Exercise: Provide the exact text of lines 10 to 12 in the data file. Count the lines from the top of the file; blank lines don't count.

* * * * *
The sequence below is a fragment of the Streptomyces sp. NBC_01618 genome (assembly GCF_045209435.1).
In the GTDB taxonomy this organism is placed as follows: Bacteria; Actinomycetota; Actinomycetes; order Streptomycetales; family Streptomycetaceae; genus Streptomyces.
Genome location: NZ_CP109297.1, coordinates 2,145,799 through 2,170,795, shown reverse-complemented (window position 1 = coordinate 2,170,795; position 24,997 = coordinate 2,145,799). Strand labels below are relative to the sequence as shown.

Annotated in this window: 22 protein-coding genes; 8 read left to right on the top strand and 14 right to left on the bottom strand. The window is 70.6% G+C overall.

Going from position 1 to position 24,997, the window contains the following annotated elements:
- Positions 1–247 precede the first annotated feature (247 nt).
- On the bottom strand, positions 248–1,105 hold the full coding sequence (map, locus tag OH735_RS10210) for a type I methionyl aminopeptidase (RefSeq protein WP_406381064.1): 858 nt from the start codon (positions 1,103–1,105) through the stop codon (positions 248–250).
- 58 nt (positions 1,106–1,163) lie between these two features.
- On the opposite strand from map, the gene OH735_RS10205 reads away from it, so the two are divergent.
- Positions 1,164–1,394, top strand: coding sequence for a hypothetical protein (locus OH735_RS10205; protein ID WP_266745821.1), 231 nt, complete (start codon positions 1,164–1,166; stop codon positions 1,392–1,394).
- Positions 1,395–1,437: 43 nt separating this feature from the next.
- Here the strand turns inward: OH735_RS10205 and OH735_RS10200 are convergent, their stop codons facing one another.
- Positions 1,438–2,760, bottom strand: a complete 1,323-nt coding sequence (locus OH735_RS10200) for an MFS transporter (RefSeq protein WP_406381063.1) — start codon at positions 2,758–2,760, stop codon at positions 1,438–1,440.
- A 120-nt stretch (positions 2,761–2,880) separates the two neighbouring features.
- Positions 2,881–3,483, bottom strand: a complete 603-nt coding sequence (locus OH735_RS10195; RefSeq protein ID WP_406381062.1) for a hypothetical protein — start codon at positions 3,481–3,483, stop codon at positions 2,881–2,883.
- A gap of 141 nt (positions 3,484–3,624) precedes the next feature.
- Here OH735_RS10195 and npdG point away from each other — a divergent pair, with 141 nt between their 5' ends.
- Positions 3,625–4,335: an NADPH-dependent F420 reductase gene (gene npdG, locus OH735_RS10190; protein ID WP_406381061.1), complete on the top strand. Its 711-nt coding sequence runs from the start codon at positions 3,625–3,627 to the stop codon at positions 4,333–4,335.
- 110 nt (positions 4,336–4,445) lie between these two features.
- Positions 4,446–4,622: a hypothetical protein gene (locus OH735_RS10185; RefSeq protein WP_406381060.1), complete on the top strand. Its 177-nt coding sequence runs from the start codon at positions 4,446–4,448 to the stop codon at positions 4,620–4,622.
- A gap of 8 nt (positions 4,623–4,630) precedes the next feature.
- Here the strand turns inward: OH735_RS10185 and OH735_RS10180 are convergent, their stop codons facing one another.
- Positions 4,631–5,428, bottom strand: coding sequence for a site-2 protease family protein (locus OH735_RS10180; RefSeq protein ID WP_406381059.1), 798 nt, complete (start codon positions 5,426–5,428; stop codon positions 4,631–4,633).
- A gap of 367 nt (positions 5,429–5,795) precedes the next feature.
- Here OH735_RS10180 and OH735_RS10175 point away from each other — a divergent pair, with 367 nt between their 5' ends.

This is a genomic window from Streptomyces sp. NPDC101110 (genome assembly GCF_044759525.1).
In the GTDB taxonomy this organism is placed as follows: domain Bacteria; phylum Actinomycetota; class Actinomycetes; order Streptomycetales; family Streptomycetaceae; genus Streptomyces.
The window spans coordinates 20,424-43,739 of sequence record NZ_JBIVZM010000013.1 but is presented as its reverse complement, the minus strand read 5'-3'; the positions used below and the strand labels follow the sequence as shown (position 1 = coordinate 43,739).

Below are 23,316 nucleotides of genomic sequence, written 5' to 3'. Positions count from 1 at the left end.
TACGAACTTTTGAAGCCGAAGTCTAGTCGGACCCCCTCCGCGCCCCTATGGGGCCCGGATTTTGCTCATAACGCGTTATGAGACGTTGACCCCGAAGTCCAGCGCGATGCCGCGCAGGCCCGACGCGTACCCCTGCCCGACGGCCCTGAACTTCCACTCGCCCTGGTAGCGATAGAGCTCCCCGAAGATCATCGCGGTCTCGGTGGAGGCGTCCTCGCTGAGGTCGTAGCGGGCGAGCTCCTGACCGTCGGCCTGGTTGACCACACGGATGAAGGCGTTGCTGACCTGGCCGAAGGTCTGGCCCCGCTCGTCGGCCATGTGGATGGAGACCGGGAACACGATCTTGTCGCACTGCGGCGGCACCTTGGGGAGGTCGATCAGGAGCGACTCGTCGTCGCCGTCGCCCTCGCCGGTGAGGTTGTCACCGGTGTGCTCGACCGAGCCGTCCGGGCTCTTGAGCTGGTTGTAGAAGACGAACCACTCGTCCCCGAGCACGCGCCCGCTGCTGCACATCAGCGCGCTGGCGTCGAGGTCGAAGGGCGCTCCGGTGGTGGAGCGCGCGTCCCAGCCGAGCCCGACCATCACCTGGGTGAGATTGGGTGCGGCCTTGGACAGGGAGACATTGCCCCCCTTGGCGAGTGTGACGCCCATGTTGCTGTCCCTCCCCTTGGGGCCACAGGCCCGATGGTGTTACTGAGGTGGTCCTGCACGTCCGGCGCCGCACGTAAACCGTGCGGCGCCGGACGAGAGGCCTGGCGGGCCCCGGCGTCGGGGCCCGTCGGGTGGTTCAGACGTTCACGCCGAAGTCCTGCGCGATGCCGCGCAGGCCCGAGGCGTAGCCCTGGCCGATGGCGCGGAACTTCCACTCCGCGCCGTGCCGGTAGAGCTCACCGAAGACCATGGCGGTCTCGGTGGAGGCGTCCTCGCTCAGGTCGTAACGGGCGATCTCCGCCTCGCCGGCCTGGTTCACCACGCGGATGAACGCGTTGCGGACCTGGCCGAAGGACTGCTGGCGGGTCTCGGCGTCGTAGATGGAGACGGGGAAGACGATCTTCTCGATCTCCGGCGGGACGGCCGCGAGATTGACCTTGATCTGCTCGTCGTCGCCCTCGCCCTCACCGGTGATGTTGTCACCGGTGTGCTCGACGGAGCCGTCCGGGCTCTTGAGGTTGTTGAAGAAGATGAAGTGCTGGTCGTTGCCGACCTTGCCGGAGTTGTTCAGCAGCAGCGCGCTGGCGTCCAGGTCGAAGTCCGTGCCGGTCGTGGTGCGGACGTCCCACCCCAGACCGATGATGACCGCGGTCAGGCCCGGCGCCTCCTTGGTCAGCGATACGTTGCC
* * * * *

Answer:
- Positions 1,164–1,394, top strand: coding sequence for a hypothetical protein (locus OH735_RS10205; protein ID WP_266745821.1), 231 nt, complete (start codon positions 1,164–1,166; stop codon positions 1,392–1,394).
- Positions 1,395–1,437: 43 nt separating this feature from the next.
- Here the strand turns inward: OH735_RS10205 and OH735_RS10200 are convergent, their stop codons facing one another.